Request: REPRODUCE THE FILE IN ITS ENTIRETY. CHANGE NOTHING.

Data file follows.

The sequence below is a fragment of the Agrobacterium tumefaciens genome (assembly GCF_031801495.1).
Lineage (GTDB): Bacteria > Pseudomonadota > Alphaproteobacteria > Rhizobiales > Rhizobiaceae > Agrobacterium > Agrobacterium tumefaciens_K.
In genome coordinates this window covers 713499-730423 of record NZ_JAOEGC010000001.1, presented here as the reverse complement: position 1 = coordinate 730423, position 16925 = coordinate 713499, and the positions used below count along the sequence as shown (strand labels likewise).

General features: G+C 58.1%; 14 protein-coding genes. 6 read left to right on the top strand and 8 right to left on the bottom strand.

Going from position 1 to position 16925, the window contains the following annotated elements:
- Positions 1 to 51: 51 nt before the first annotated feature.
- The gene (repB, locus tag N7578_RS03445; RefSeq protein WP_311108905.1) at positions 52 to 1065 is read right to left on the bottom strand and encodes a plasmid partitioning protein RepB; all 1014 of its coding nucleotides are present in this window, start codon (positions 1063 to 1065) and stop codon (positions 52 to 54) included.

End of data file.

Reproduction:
The sequence below is a fragment of the Agrobacterium tumefaciens genome (assembly GCF_031801495.1).
Lineage (GTDB): Bacteria > Pseudomonadota > Alphaproteobacteria > Rhizobiales > Rhizobiaceae > Agrobacterium > Agrobacterium tumefaciens_K.
In genome coordinates this window covers 713499-730423 of record NZ_JAOEGC010000001.1, presented here as the reverse complement: position 1 = coordinate 730423, position 16925 = coordinate 713499, and the positions used below count along the sequence as shown (strand labels likewise).

General features: G+C 58.1%; 14 protein-coding genes. 6 read left to right on the top strand and 8 right to left on the bottom strand.

Going from position 1 to position 16925, the window contains the following annotated elements:
- Positions 1 to 51: 51 nt before the first annotated feature.
- The gene (repB, locus tag N7578_RS03445; RefSeq protein WP_311108905.1) at positions 52 to 1065 is read right to left on the bottom strand and encodes a plasmid partitioning protein RepB; all 1014 of its coding nucleotides are present in this window, start codon (positions 1063 to 1065) and stop codon (positions 52 to 54) included.